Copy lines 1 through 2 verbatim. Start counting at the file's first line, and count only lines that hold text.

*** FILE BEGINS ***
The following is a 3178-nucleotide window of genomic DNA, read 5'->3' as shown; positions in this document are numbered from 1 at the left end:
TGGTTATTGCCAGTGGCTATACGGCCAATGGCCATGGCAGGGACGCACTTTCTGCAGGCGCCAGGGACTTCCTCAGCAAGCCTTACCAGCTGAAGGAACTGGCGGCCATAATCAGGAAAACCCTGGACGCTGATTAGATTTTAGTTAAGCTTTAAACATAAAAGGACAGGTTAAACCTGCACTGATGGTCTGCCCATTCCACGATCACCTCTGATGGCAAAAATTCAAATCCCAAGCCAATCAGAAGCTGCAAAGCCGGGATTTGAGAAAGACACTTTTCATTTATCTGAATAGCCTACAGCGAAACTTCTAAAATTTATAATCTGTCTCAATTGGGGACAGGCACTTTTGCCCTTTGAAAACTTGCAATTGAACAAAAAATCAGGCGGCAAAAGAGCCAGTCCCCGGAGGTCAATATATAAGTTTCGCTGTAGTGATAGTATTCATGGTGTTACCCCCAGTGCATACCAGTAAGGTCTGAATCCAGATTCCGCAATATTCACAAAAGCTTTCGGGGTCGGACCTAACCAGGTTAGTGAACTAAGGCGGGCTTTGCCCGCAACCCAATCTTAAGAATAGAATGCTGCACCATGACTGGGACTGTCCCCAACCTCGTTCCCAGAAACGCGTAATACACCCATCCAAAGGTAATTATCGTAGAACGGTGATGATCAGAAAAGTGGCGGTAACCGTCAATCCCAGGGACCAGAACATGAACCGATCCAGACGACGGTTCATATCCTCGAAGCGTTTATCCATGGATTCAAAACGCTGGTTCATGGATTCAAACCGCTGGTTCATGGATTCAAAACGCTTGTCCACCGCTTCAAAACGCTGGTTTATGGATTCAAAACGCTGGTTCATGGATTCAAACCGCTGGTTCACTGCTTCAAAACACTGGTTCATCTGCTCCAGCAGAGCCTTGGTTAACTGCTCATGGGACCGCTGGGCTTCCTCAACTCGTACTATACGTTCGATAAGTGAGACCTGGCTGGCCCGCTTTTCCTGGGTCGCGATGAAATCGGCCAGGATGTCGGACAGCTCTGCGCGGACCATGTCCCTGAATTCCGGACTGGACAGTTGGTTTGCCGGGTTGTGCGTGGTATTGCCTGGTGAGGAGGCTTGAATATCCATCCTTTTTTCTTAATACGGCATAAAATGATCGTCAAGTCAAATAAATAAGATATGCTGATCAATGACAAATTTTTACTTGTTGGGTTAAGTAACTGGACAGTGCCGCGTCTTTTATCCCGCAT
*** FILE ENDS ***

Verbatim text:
The following is a 3178-nucleotide window of genomic DNA, read 5'->3' as shown; positions in this document are numbered from 1 at the left end:
TGGTTATTGCCAGTGGCTATACGGCCAATGGCCATGGCAGGGACGCACTTTCTGCAGGCGCCAGGGACTTCCTCAGCAAGCCTTACCAGCTGAAGGAACTGGCGGCCATAATCAGGAAAACCCTGGACGCTGATTAGATTTTAGTTAAGCTTTAAACATAAAAGGACAGGTTAAACCTGCACTGATGGTCTGCCCATTCCACGATCACCTCTGATGGCAAAAATTCAAATCCCAAGCCAATCAGAAGCTGCAAAGCCGGGATTTGAGAAAGACACTTTTCATTTATCTGAATAGCCTACAGCGAAACTTCTAAAATTTATAATCTGTCTCAATTGGGGACAGGCACTTTTGCCCTTTGAAAACTTGCAATTGAACAAAAAATCAGGCGGCAAAAGAGCCAGTCCCCGGAGGTCAATATATAAGTTTCGCTGTAGTGATAGTATTCATGGTGTTACCCCCAGTGCATACCAGTAAGGTCTGAATCCAGATTCCGCAATATTCACAAAAGCTTTCGGGGTCGGACCTAACCAGGTTAGTGAACTAAGGCGGGCTTTGCCCGCAACCCAATCTTAAGAATAGAATGCTGCACCATGACTGGGACTGTCCCCAACCTCGTTCCCAGAAACGCGTAATACACCCATCCAAAGGTAATTATCGTAGAACGGTGATGATCAGAAAAGTGGCGGTAACCGTCAATCCCAGGGACCAGAACATGAACCGATCCAGACGACGGTTCATATCCTCGAAGCGTTTATCCATGGATTCAAAACGCTGGTTCATGGATTCAAACCGCTGGTTCATGGATTCAAAACGCTTGTCCACCGCTTCAAAACGCTGGTTTATGGATTCAAAACGCTGGTTCATGGATTCAAACCGCTGGTTCACTGCTTCAAAACACTGGTTCATCTGCTCCAGCAGAGCCTTGGTTAACTGCTCATGGGACCGCTGGGCTTCCTCAACTCGTACTATACGTTCGATAAGTGAGACCTGGCTGGCCCGCTTTTCCTGGGTCGCGATGAAATCGGCCAGGATGTCGGACAGCTCTGCGCGGACCATGTCCCTGAATTCCGGACTGGACAGTTGGTTTGCCGGGTTGTGCGTGGTATTGCCTGGTGAGGAGGCTTGAATATCCATCCTTTTTTCTTAATACGGCATAAAATGATCGTCAAGTCAAATAAATAAGATATGCTGATCAATGACAAATTTTTACTTGTTGGGTTAAGTAACTGGACAGTGCCGCGTCTTTTATCCCGCAT